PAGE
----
There will be no class action suit for you. Why? Because you have no standing on this matter and will never be certified as a class. It is the venues that are required to license, not you - ever. You have no vested interest in the outcome. Oh yea, you want the right to perform copyrighted works without compensating the authors. Hmmm... It would take an amendment to the Constitution for you to have grounds - not likely. And where would this lawsuit be filed? Only the federal courts have jurisdiction.

The venues will never file such a suit either. Why? Because any licensee may challenge the rates anytime in any of the 12 US Circuit Courts of Appeal. Congress gave them that right - no lawsuit required. The venues must take the license first. Because there is an automatic appeal of the rates, there are no grounds for a class action suit. Again, no court would ever certify the class. Even if a lower court did, it couldn't include you.

Guess what? Neither BMI, ASCAP nor SESAC have ever sued a venue for copyright violation - ever. Not once. Why? They have neither standing nor grounds to do so.

It is always songwriters whose rights are violated and their publishers who sue. Every time. No exceptions. They are the only ones who can. Look it up. The performing rights organizations do the investigations only.

Oh yea... somehow BMI and ASCAP are somehow unfair to folksingers. I highly doubt that Mr. Seeger would agree with you. Last I checked, Mr. Seeger was still BMI and he lives on the income that he and Paul Campbell generate with their songwriting royaltes. They hold the copyrights to lot of those folk arrangements that you find somehow so unfair.

The writers have a constitutional right to own their songs and collect monies for their performances. The musicians do not have a constitutional right to perform copyrighted music in public. Congress has given musicians the right to perform music in public as long as its authors are being paid. The PROs are how this happens.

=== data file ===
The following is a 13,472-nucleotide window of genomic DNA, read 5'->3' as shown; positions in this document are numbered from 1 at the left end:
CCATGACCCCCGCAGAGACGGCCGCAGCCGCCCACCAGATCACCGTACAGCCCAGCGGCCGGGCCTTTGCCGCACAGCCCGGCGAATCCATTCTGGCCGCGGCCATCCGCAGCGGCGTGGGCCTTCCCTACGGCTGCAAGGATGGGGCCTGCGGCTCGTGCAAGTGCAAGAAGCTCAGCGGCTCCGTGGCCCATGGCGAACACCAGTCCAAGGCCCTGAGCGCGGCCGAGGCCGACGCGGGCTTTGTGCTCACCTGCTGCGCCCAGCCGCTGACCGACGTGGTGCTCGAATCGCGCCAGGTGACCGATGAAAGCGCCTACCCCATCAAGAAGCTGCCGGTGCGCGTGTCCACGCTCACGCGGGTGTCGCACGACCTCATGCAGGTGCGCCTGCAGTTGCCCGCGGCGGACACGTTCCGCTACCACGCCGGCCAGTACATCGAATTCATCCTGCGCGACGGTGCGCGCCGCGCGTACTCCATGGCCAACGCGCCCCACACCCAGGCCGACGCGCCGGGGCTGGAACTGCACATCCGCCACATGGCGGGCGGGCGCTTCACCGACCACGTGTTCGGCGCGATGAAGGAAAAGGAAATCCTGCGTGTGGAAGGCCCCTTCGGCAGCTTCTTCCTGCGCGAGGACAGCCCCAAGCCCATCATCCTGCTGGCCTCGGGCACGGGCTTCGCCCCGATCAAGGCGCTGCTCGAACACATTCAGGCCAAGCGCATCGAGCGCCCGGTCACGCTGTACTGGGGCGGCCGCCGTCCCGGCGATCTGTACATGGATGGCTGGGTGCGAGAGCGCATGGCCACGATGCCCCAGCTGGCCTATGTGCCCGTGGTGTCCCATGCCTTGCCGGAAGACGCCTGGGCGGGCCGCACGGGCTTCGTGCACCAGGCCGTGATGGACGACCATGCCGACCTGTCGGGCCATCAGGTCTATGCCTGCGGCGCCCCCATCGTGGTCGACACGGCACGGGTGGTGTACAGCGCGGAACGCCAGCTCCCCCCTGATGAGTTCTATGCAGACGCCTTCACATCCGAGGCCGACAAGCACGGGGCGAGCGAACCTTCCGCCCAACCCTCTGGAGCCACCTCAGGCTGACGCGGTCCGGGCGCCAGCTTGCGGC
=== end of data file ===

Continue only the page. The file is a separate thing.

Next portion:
Finally, the main reason such a class action suit cannot happen is that every copyright attorney in the country knows that everything I just posted is correct. It's those flapping their jaws about the big bad PROs who don't get it.

Go ahead and stand up to them at your yoga studio. I don't think they'll notice but, if they do, they will be correct to license the yoga studio - if not licensed already (probably is if it uses music). Be really defiant and perform in a public park. Whoops! The city is licensed (yes, municipalities pay license fees to all three to cover such events).

So... Huff, puff, blow and sue away. Sue whom? For what? Believe it or not, "they" haven't done anything to you. I think it's more fun to play music and let the venues fight it out. After all, it's their fight, not yours.

Joined: 25 Sep 2009
Groups: None
I am looking into

"Only sick music makes money today".- Friedrich Nietzsche, Der Fall Wagner, Section 5
that response sounds like a big corporate lawyer speaking out in the hallway. While you are technicly correct you attitude sounds like you are shooing away a fly. I understand what you are saying but you do not seem bothered by the injustice of it all. In the late 90s I owned a CD duplication/replication business and was required to turn in a list of all songs on project. I watched a client get hauled away in handcuffs for having one song that he did not own on the CD. ASCAP and BMI are no differnt than any other institution in America today. Long past thier prime and latex with arogance. Just another reason to write your own music.

Joined: 25 Nov 2009
Groups: None
Your statement leads me to

Your statement leads me to believe that you are repeating an urban legend that you heard third hand while getting all the details wrong. I'm not a betting man but I would lay down good money that you never witnessed the scenario you described. - couldn't happen.

SESAC, ASCAP and BMI have nothing to do with duplicating. It's not their issue. They are concerned with the public performance of music only. They don't care who steals it nor where it's stolen from; only where it's being performed and how.

Go ahead and write your music. ASCAP's 370,000 members, BMI's 200,000 members and SESAC's members do. It's a free country. The PROs exist so that their members can get paid. No one is going to force you to accept money for your work.